Rabbi Yonatan Rosensweig
Former Rosh Kollel in Melborune (2006-2009)
Currently Community Rabbi in Beit Shemesh
At the beginning of our parsha we learn that Avraham is commanded to come to Israel. He is to leave everything behind and follow Hashem’s request. It is interesting and surprising that the first divine revelation to Avraham that is recorded is this one – it would seem important to first understand how exactly Avraham came to make a connection with Hashem to begin with. Indeed, it is not only us who are interested to know this, but rather the Midrash itself is interested in the matter and fill in the gap for us.
The Midrash explains that Avraham searched out God, as he was interested to know how everything came to be. The Rambam brings this Midrash and tells us that when Avraham was 40 years old, after much searching and rational deduction, he came to know Hashem and to realize his existence. However, it is interesting to note that the Raavad disagrees with the Rambam and quotes a different Midrash that Avraham was in fact only three years old when he found Hashem. What are the Rambam and the Raavad disagreeing on?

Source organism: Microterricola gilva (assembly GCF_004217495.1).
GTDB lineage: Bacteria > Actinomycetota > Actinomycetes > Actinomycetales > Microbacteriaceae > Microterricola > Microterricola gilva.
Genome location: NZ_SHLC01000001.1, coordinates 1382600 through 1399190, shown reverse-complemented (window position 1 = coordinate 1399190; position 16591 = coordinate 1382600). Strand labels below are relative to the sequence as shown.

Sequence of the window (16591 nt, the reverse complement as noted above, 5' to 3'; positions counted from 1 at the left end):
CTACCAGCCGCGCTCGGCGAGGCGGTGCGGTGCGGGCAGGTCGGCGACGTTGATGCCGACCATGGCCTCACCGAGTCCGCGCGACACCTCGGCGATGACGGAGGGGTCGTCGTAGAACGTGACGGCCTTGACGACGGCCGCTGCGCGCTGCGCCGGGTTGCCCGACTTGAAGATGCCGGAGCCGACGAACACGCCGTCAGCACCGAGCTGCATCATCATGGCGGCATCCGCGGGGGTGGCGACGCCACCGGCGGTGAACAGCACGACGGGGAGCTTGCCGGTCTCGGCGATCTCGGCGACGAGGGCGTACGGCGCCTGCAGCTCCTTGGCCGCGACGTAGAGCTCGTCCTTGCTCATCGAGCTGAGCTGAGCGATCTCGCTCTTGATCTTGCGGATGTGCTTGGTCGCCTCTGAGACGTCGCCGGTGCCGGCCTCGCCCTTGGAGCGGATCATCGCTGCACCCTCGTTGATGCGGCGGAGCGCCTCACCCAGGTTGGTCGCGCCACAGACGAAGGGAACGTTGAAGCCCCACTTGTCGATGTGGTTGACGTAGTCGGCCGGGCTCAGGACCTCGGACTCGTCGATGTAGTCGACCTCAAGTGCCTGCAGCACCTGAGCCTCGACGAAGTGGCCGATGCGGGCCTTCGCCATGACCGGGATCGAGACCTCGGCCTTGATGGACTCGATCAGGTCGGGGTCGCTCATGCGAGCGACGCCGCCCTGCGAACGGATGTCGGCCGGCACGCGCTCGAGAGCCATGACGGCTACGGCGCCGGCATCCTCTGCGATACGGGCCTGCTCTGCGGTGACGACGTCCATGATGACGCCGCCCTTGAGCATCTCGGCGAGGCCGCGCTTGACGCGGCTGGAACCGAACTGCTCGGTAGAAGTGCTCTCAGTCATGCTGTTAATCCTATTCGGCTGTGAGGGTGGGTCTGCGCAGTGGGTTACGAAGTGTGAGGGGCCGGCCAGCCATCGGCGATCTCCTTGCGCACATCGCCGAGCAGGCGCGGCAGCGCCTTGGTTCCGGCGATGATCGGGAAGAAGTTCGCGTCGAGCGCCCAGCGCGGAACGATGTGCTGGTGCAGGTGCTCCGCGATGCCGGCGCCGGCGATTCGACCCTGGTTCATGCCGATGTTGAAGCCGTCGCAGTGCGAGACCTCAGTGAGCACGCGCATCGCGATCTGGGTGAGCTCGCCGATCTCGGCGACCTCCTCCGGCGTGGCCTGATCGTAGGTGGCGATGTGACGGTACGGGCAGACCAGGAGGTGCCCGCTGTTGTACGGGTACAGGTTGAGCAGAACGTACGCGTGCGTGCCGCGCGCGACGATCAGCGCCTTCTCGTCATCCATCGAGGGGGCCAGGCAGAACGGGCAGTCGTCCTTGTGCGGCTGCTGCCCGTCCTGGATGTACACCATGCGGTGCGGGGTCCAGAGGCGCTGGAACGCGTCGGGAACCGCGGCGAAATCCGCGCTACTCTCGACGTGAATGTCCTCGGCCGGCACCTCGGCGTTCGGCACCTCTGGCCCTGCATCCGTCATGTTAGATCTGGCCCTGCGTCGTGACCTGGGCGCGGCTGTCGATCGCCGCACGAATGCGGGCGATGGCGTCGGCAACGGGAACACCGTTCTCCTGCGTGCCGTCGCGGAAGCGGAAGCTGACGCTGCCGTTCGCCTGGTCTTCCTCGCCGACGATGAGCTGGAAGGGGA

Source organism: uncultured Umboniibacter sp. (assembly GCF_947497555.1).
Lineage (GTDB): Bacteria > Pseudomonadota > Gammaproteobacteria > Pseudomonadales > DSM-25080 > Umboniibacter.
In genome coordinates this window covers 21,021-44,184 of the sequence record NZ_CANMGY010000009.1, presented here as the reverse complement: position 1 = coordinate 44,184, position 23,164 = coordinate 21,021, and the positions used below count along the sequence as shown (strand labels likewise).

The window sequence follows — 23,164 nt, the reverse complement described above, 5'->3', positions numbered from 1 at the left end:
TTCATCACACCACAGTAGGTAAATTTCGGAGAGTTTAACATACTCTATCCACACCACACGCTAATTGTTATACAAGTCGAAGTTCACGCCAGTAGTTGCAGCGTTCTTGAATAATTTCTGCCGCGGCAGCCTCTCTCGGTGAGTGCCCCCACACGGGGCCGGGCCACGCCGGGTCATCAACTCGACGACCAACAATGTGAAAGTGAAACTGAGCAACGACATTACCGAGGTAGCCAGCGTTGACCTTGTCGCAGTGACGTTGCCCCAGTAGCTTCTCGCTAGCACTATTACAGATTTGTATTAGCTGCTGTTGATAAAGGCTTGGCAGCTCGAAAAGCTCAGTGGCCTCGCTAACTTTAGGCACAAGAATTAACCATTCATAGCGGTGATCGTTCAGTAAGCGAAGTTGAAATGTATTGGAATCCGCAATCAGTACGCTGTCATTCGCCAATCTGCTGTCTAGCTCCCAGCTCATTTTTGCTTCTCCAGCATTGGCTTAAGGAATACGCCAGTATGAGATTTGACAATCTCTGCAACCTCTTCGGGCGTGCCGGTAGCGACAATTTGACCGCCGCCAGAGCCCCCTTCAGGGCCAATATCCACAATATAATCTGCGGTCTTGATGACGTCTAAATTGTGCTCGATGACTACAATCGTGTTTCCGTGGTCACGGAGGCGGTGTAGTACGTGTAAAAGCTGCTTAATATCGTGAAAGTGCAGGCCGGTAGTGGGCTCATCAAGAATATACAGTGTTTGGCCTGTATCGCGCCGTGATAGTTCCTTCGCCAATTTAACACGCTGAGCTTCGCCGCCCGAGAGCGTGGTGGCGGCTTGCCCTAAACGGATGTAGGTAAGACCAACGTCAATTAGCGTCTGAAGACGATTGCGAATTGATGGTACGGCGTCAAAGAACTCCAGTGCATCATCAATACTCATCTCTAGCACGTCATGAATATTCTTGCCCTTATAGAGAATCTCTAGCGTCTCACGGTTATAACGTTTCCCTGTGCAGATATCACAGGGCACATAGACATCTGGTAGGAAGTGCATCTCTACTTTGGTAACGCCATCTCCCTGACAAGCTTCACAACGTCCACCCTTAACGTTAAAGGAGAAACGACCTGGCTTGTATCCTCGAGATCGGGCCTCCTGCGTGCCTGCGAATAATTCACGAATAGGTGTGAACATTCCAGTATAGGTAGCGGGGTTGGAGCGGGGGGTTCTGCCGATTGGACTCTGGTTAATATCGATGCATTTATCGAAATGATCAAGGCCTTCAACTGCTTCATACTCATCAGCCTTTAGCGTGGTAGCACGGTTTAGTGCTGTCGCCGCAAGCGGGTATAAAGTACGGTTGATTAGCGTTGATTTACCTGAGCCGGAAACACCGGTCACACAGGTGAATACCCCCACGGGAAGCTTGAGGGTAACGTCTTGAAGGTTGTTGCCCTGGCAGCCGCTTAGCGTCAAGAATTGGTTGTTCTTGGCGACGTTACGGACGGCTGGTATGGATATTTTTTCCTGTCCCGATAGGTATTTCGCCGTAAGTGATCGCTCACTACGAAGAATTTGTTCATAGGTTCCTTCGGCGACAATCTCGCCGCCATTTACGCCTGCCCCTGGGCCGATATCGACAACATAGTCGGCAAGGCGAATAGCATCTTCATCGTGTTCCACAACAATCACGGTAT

It seems clear that they are disagreeing on the source of faith. According to the Rambam faith is sought and gained through the use of one’s intellect. Avraham had to work hard to find faith, because real faith is only found through proof. The Rambam believes that the highest faith is the one which is based on evidence and logical conclusions, and so he portrays Avraham in similar fashion.
The Raavad, on the other hand, believes that faith – at its core – is something internal, something which one naturally can find within oneself. Avraham’s faith, therefore, predated his being capable of intellectual analysis. He found it naturally within him. For the Raavad, faith is a natural component of our makeup, and all we need to do is access it.